Friday, March 22, 2024

Japanese Idler-Driven Turntable Part 6: Realistic Mark 8

Just like cars, a new turntable model has to be introduced every year or two to keep consumers' interest and convince them that newer is better.😊

from page 37 of the 1960 Radio Shack Catalog

The Realistic Mark 8 improved upon the similar looking "motor unit-stye" Mark 7 in Part 4 of this series by adding a 16 rpm speed and supplying a half pound heavier cast aluminum platter.

Realistic Mark 8 motor 

Externally, the motor fitted to the Mark 8 looks different. However, the internal construction is very similar to the NEAT P58H motor. Please click here for an illustrated tear down, cleaning and lubrication procedure.

I finally got my hands on a quart of Mobil DTE 25 oil, which is a bit slicker than the Blue 3-IN-ONE. So far, all my idler driven turntable motors lubricated with this stuff come up to speed quicker, including the TD124 and Garrard 301. Highly recommended!

After the motor was cleaned and lubed with Mobil DTE 25, the digital tachometer is reading a whisper quiet 1800 rpm. 

Spot on 33.3 rpm under load! 

This RPM measuring device is worth having if you're a DIY-inclined idler turntable user.

Garrard 301 grease bearing vs. the Mark 8 oil bearing

The Mark 8 bearing is identical to its older Mark 7 brother.

Hence, the "nylon countersunk washer thrust pad mod" is also applicable.

NOTE: stepped pulley diameters
From top to bottom = 16, 33, 45 and 78 rpm

I replaced the rubber grommet motor mounts with springs (Grainger Part No. 1NDB4) for better isolation from motor vibration.

There have been unsubstantiated claims that these Radio Shack turntables were manufactured in Boston, MA. I hope the picture above puts the issue to rest.

 Even if the pilot light lens is removable, the neon bulb can't be replaced from the top. Unsolder the connections to the housing and unscrew it from the bottom of the chassis.

If your unit was pulled out of a console or wall installation by an unscrupulous flipper, here's the motor wiring diagram.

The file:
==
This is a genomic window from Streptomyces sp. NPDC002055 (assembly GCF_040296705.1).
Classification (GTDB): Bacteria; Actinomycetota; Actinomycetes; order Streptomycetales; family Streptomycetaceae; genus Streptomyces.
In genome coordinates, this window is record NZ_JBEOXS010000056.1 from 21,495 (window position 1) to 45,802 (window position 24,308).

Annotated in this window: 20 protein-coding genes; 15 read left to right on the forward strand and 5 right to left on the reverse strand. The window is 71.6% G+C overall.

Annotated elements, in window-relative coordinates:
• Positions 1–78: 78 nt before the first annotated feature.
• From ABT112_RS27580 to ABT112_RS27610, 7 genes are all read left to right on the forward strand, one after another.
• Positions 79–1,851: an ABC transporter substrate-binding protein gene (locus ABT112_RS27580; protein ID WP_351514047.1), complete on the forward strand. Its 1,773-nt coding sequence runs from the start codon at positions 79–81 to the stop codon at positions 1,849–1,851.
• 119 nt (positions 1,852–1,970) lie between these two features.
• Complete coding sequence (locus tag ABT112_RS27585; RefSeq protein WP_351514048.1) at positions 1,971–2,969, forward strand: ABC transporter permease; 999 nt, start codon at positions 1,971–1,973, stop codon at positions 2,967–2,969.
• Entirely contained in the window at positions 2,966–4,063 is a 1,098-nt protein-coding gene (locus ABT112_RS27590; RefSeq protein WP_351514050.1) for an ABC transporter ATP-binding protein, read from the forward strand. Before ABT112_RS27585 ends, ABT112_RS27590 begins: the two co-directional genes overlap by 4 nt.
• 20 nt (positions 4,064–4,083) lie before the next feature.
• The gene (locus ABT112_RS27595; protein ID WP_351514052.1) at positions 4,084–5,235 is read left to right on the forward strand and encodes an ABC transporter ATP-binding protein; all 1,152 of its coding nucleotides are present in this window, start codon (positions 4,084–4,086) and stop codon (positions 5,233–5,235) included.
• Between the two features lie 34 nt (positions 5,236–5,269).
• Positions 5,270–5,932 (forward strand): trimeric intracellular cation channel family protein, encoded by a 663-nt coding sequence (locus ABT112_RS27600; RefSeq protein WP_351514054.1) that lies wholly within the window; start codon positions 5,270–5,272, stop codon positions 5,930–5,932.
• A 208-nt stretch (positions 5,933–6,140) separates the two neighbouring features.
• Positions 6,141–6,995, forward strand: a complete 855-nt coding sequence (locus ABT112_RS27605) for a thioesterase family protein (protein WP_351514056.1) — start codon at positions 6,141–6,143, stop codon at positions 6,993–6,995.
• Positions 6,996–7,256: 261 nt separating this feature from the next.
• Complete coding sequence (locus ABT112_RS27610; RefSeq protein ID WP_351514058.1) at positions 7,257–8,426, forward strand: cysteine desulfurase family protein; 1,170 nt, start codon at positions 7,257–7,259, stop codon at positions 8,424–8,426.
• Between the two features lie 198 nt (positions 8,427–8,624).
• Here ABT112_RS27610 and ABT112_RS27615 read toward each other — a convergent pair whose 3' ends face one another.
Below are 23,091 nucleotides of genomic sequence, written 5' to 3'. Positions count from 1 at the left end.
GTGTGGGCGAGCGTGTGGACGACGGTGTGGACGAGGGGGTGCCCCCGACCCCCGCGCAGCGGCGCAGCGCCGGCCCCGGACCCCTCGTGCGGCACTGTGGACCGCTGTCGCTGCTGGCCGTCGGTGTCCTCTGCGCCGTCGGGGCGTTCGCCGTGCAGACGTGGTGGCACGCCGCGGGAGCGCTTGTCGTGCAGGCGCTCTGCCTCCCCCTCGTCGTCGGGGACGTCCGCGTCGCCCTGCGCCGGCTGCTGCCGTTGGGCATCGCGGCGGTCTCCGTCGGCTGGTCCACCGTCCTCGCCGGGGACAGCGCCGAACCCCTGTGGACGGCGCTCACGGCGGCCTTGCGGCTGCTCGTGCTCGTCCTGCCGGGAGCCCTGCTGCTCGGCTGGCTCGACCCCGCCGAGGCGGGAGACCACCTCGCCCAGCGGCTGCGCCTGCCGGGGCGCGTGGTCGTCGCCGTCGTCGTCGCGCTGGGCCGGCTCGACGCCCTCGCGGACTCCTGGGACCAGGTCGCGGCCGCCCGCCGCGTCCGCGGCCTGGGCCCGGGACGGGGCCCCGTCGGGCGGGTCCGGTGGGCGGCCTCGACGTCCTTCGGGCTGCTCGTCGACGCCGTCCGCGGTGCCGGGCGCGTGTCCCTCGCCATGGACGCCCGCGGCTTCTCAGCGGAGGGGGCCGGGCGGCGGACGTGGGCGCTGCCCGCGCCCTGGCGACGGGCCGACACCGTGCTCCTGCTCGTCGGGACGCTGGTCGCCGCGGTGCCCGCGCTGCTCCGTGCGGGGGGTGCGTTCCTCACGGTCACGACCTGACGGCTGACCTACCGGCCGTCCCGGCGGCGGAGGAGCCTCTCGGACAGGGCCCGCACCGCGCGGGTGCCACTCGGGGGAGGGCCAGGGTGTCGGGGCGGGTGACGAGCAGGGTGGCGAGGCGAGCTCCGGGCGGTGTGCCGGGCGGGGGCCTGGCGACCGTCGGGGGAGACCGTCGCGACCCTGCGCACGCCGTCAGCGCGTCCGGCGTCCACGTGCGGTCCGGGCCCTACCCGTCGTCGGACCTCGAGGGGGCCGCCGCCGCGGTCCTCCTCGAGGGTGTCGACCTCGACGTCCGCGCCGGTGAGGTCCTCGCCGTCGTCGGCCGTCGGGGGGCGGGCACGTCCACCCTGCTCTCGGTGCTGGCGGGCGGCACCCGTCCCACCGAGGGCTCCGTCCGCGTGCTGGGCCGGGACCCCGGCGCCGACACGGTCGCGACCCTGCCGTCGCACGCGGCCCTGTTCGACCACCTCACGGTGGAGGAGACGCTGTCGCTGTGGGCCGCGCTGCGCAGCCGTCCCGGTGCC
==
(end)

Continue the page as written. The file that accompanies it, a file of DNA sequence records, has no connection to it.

Bozz Scaggs 12" single on the Mark 8

Mark VIIIa

from page 62 of the 1961 Radio Shack Catalog

Although it rarely happens nowadays, I got lucky at a flea market with this Mark VIIIa (as per the ad above) with the matching tonearm and Shure M7D with a well preserved stylus. The only thing missing was its idler wheel.😞

Terry Witt idler wheel

I was resigned to keeping it for spares but fortunately, Terry Witt agreed to fabricate a new idler wheel.

Restored Realistic MKVIIIa + M7D spinning Frank Sinatra

A Fraternal Twin

CalRad TT1500

An audio buddy alerted me to this CalRad TT1500 turntable advertised at the popular auction site. The cast aluminum chassis looks different cosmetically, but it's essentially the same turntable; identical cast aluminum platter, motor, main bearing and mechanical layout. 

Realistic Mark 8

All the turntables in this series came from the era when Japan was rising from the ashes of WWII and much needed hard currency was generated by providing high quality OEM products. In less than a decade, they would start dominating the world market for high fidelity equipment.

A Robert Palmer track

Enjoy your LPs!


  1. I really like the shape and colour of the motor unit. Very cool, IMO. I'm starting to think I shouldn't have passed on one of the Japanese idlers a while back.

    1. I hope you get another opportunity to acquire a Japanese idler driven turntable. They're not quite Garrard 301/401 or Thorens TD124 level but are worthy alternatives to a stock Lenco or Rek O Kut. Good luck!